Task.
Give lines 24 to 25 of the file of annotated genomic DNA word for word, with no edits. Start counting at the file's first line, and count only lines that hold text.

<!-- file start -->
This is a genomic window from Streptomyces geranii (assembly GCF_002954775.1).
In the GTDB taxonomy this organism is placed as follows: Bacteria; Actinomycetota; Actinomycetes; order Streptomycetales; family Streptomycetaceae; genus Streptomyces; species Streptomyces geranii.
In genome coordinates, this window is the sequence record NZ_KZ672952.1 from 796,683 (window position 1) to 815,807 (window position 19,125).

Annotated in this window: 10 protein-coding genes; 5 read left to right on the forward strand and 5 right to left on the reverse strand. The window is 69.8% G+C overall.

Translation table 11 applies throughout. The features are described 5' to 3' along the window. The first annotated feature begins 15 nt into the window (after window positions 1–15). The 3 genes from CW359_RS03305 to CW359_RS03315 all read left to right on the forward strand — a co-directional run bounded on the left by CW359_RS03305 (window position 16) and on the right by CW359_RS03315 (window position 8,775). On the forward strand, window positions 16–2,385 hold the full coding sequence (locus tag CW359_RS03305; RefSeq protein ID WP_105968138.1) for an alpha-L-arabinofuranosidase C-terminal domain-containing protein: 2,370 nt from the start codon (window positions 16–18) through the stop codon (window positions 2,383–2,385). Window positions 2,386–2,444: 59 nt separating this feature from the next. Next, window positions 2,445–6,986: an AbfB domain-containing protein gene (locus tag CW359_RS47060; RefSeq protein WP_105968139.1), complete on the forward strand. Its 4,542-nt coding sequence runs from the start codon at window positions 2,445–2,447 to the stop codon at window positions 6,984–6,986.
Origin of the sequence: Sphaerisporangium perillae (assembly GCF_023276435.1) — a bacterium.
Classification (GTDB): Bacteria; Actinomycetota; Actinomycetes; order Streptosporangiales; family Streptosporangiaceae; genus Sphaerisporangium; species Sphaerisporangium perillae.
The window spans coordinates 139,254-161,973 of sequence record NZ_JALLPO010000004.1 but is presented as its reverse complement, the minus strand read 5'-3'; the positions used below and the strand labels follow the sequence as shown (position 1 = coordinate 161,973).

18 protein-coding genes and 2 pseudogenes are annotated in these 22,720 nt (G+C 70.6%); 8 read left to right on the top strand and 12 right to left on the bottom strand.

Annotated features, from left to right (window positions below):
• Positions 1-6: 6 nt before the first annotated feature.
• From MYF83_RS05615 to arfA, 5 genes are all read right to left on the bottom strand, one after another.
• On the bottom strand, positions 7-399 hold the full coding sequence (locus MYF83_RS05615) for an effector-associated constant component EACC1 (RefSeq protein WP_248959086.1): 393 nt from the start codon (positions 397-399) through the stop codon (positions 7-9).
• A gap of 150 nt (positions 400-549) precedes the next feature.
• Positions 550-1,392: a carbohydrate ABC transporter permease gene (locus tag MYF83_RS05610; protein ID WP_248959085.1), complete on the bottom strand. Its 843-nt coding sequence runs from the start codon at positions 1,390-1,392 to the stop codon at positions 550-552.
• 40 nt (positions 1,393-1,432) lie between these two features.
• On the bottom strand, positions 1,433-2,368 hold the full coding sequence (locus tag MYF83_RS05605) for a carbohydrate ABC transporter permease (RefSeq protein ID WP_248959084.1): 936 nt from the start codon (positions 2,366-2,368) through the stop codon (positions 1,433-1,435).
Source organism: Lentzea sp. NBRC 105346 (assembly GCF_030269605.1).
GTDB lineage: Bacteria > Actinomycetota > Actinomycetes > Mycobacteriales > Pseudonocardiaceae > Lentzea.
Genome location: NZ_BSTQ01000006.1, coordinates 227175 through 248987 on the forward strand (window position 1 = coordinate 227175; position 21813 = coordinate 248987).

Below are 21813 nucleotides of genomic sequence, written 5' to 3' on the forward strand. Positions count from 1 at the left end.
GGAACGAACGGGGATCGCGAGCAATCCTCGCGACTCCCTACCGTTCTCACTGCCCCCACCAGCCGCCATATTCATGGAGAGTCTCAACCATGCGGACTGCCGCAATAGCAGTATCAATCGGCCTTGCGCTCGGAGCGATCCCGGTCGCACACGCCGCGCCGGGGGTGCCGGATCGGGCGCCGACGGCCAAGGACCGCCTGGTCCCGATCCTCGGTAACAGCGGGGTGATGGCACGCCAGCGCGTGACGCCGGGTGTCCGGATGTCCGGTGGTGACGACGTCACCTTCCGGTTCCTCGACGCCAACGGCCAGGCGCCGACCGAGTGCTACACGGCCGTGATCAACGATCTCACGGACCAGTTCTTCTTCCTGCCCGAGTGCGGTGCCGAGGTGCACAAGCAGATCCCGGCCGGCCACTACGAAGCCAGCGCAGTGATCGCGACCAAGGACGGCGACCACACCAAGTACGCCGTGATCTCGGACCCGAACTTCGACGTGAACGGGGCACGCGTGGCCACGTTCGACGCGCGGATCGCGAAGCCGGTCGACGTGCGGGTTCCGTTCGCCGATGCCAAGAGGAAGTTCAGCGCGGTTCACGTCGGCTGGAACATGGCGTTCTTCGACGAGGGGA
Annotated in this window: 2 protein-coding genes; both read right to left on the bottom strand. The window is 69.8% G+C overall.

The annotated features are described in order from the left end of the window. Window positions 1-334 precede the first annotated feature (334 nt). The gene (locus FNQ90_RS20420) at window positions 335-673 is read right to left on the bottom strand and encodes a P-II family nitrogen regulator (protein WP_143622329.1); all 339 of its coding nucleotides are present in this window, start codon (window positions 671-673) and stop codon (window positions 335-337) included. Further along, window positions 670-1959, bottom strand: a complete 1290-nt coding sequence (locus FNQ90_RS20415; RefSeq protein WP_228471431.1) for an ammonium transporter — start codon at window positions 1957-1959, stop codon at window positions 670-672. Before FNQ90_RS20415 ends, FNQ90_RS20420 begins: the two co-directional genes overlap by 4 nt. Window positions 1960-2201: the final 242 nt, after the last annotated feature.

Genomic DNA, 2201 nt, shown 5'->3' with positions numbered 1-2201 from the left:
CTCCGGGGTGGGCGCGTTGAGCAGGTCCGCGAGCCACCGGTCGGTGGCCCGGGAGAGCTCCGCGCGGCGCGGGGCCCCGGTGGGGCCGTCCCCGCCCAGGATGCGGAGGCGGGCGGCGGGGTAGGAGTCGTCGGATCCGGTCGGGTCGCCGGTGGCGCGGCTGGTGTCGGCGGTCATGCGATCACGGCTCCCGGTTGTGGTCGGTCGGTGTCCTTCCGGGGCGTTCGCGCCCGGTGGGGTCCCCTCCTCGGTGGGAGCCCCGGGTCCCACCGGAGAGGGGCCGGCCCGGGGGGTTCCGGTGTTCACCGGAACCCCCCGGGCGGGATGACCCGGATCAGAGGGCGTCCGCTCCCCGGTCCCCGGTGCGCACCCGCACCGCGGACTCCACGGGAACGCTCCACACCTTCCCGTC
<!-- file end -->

The annotated features are described in order from the left end of the window. Window positions 1-334 precede the first annotated feature (334 nt). The gene (locus FNQ90_RS20420) at window positions 335-673 is read right to left on the bottom strand and encodes a P-II family nitrogen regulator (protein WP_143622329.1); all 339 of its coding nucleotides are present in this window, start codon (window positions 671-673) and stop codon (window positions 335-337) included. Further along, window positions 670-1959, bottom strand: a complete 1290-nt coding sequence (locus FNQ90_RS20415; RefSeq protein WP_228471431.1) for an ammonium transporter — start codon at window positions 1957-1959, stop codon at window positions 670-672. Before FNQ90_RS20415 ends, FNQ90_RS20420 begins: the two co-directional genes overlap by 4 nt. Window positions 1960-2201: the final 242 nt, after the last annotated feature.

Genomic DNA, 2201 nt, shown 5'->3' with positions numbered 1-2201 from the left: